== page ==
In a persuasive and provocative challenge to established environmental thinking, David Owen's GREEN METROPOLIS challenges much of the conventional wisdom about being green and shows how the greenest place in the United States isn't Portland, Oregon, or Snowmass, Colorado, but New York, New York. Owen states that while most Americans view congested cities as environmental calamities, with their pollution, garbage, and gridlock, residents of dense urban environments individually drive, pollute, consume, and throw away less than other Americans. Residents of New York City-the most densely populated community in the U.S.-consume less electricity than the average inhabitants of any other part of the country, generate greenhouse gases at a level far below the national average, and rank last in gasoline consumption and first in use of public transportation.
David Owen's GREEN METROPOLIS redefines what it means to be green, and offers vital insights into how to make our way to a more sustainable future: instead of depending on the acquisition of fancy new "green" gadgetry or the advent of new energy-related technologies, we should look to the lo-fi solutions already at work in dense cities around the globe.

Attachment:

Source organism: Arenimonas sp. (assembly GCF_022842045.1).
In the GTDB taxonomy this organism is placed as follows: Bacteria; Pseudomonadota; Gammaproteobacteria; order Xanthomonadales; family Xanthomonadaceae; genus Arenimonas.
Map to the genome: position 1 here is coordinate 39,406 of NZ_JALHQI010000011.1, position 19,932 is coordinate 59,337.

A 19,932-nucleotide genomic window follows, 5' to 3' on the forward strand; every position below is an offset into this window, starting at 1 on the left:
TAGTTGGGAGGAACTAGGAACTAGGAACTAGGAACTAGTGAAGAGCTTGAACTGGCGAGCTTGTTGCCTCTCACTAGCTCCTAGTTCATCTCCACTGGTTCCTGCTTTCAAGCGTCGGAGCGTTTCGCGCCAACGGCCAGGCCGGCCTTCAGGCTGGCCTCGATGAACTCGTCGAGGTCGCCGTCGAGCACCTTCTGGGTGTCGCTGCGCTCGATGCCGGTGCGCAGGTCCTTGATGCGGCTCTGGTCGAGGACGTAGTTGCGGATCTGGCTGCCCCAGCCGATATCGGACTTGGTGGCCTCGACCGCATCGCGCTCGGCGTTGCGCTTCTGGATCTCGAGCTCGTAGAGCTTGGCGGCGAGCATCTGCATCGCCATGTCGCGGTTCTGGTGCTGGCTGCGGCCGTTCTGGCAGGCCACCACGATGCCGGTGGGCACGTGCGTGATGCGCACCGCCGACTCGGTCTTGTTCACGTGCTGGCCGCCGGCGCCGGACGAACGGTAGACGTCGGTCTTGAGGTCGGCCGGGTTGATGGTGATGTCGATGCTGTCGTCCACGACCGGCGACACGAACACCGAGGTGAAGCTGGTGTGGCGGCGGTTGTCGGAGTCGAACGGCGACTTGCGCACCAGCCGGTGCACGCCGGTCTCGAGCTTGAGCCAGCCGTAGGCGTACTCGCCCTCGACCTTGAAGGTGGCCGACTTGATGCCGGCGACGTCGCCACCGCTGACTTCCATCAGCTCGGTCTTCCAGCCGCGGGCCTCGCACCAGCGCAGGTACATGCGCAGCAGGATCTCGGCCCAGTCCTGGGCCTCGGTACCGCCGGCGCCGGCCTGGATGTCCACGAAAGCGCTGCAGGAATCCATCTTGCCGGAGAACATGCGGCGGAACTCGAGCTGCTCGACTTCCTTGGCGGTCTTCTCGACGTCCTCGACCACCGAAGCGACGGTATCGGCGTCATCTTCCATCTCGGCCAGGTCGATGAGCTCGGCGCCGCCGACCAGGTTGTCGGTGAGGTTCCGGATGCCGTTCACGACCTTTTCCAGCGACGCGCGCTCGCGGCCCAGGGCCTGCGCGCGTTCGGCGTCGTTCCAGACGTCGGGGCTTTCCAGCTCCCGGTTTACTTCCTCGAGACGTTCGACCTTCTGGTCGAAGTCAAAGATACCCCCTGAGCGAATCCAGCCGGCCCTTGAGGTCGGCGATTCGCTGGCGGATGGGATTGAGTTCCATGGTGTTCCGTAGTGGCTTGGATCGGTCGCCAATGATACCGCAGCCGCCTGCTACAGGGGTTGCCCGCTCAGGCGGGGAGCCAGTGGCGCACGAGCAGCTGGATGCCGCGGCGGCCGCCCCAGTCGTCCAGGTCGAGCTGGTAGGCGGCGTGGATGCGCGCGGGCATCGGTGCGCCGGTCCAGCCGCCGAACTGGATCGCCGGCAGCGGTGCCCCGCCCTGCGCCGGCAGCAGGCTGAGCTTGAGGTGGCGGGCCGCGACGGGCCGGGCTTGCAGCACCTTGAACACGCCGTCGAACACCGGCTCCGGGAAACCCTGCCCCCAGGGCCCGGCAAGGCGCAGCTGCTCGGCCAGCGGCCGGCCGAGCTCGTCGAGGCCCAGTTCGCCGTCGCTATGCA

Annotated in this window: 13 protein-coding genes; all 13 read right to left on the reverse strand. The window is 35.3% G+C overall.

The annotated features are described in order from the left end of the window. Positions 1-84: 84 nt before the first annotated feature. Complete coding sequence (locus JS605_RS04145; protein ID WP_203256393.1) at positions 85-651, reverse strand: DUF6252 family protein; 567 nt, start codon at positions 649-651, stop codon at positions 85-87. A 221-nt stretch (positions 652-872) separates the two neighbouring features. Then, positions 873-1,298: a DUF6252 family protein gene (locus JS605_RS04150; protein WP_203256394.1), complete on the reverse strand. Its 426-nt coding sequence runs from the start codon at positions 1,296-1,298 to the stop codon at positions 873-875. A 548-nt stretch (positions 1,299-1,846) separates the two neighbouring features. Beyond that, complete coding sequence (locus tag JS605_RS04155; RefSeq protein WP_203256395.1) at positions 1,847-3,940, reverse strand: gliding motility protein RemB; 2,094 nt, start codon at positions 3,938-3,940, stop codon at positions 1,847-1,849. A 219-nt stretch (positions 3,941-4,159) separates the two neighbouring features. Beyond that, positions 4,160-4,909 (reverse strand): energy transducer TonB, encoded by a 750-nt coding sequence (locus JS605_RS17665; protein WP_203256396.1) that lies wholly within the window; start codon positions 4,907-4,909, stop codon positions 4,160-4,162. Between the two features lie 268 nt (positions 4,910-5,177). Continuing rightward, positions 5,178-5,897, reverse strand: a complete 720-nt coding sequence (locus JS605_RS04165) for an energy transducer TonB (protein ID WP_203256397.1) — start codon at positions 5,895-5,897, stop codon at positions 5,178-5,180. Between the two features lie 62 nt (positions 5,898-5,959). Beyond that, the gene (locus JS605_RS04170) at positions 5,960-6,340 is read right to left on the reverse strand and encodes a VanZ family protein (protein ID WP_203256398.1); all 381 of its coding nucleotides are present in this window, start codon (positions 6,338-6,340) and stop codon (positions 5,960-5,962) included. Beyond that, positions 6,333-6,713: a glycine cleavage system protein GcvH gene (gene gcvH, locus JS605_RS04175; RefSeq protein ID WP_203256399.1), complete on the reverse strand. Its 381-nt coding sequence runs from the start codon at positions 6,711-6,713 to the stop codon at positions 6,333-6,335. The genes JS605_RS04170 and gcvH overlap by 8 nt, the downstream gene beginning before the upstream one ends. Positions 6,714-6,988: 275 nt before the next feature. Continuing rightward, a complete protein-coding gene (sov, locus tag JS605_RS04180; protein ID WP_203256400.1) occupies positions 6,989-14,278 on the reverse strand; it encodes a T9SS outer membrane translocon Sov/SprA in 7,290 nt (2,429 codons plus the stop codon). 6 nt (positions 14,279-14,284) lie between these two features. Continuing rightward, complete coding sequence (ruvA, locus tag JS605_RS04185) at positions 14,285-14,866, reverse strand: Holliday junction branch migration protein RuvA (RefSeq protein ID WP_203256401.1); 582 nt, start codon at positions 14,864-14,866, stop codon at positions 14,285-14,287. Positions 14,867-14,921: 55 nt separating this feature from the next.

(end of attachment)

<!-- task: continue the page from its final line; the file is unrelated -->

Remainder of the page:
David Owen has been a staff writer for The New Yorker
since 1991. Before joining The New Yorker
, he was a contributing editor at The Atlantic Monthly
, and prior to that, a senior writer at Harper's
and a frequent contributor to Esquire
. He is also a contributing editor at Golf Digest
and the author of several previous nonfiction books. He lives in northwest Connecticut with his wife, writer Ann Hodgman, and their two children.
Labels: urban green sustainable metropolis newyorker davidowen skyscrapermuseum newyork city future